MiMedia sends you a hard drive for your first online backup

By on October 19, 2010, 6:58 AM
For a while now I’ve been relying on Dropbox to backup all my day-to-day personal and work-related stuff to the cloud and have these files available everywhere I go. The synchronization experience has been impressively seamless and the 2GB of free storage offered have been enough to keep me from looking at alternatives. But there are quite a few other online backup solutions out there -- SugarSync, Carbonite, Mozy, to name a few -- and newcomer MiMedia is breaking into the space with an interesting proposition.

The company hopes users will move their entire collection of data online, including photos, videos and music, with the promise that they’ll be stored safely in multiple data centers. To this end MiMedia offers tiered pricing plans that go from $5 a month ($50 yearly) for 25GB of storage, all the way up to $140 a month or $1,300 a year for 2TB. However, depending on your Internet connection speed and the amount of data you want to back up, it could take days for that first upload to complete. To get around this problem MiMedia will optionally ship you a free USB Shuttle Drive with up to 1TB of storage capacity in a small box that includes a self-addressed return label. That way you can plug the drive in, securely back up your files with “NSA level encryption”, send it back in the pre-paid box, et voila. The next day you’ll get an email letting you know that all your files have been securely transferred to your online account.


From then on your broadband connection can handle backing up new files, along with changes to existing ones in real time. As you’d expect, MiMedia offers a web-based interface to access your data from any time any place – there’s also an iPhone app available. Files are presented logically by media type in a single, clean user interface where you can click a button to play videos, watch pictures, listen to your music, or share (DRM-less) content with others.

It’s an interesting option in the increasingly popular online file storage, sharing and syncing market. Pricing does seem a little steep compared to some of its rivals, though. Right now Mozy offers unlimited storage at $5 a month, while Dropbox’s large capacity plans can be a bit more expensive but they also offer a free 2GB option.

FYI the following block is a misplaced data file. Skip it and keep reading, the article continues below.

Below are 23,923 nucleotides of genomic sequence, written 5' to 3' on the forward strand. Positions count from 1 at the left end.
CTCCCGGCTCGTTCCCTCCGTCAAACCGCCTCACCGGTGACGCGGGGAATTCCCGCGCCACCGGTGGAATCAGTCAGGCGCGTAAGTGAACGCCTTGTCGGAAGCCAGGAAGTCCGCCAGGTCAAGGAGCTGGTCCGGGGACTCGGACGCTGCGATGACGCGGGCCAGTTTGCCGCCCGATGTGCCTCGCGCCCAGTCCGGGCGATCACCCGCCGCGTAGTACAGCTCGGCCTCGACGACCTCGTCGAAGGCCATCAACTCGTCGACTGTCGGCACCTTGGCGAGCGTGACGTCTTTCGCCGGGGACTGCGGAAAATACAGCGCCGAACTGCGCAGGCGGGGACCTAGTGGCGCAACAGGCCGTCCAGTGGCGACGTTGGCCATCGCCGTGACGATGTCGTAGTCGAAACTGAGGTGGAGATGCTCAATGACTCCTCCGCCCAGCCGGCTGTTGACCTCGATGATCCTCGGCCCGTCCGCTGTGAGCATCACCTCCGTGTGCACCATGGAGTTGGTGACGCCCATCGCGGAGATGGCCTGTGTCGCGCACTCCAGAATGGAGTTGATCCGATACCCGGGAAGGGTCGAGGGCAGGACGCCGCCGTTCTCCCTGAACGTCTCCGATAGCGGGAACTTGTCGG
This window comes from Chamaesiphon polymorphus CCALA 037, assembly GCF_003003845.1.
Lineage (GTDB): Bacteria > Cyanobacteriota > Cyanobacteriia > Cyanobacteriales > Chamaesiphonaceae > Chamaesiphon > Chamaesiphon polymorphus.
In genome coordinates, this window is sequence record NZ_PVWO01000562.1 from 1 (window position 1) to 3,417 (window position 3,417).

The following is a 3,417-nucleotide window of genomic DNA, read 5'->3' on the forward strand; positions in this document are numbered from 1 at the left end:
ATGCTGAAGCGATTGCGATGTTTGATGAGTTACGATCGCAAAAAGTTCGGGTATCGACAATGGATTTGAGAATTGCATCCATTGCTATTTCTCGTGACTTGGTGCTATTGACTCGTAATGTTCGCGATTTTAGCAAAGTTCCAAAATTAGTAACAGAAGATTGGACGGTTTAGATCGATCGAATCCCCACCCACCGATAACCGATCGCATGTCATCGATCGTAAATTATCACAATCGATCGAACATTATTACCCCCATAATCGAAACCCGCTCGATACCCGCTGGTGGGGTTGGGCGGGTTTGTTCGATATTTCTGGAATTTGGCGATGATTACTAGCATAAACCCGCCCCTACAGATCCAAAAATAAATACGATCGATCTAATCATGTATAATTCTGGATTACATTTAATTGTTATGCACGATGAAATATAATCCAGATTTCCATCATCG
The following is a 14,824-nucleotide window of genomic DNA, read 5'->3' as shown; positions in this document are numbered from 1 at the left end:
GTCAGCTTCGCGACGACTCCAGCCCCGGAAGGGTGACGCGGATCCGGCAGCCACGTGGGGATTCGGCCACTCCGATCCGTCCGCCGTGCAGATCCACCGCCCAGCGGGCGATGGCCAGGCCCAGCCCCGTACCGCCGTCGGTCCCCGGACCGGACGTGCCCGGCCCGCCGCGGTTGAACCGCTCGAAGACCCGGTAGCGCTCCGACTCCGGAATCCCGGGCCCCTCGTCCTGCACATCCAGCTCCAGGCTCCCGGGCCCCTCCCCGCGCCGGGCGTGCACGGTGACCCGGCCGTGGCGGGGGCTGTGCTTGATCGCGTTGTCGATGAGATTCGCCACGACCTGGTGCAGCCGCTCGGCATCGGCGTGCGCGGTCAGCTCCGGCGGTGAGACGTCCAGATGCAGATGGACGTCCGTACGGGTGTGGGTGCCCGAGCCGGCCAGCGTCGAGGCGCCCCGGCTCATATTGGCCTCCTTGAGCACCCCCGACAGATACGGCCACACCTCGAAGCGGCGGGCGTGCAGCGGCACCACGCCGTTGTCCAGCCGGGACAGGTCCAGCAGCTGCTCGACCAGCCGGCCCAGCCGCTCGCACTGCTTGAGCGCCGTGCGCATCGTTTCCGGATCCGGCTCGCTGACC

User Comments: 4

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Guest said:

Really, $1300 a year for 2tb? I have 4X1.5TB drives on my home server in raid 1. I would consider myself tech savy, but in no way would I consider myself advanced. Had an old computer around with an Athlon 64 X2 5000 be with 6 GB of various ram that i had laying around. Figured I wanted a lot of storage and I wanted it to be secure, as in A hard drive doesnt die and I lose everything.

Only problem i can see people having is the same one I had. Figuring out how to use linux JUST for one thing was ridiculous. It isn't hard to do, took me about a week to figure out what I was doing. It just takes the ability to sit down and read a lot. All together I paid ~$500 for 4 hard drives and a raid card. Didn't pay a damn thing for linux, WOOT!

lawfer, TechSpot Paladin, said:

1,300 a year for 2 TB?

Is this a joke? Ohhh, alright, alright, I get it Techspot, where is Ashton Kutcher and the Punk'd crew?

Burty117 Burty117, TechSpot Chancellor, said:

Thats actually not that bad, we sell Online Backup Solutions at work and its like £10 a gigabyte. Although they have always sent out a harddrive for the first backup? sending out a hard drive isn't anything new.

Guest said:

I've tried mimedia and although the interface is clean -- I've found their service slow (Probably why they need to send you a drive home vs carbonite or OpenDrive.com). Anyway, for the price I just don't see it worth it. I've tried both Carbonite and Opendrive.com for backup and have to say I'd much rather use those two services -- both for the price and the fact that OpenDrive has been very fast for me and has a ton of features I've found useful.

Anyway, I guess we'll see where MiMedia is in a few months -- otherwise competitors like Carbonite or OpenDrive.com will continue to see my money.

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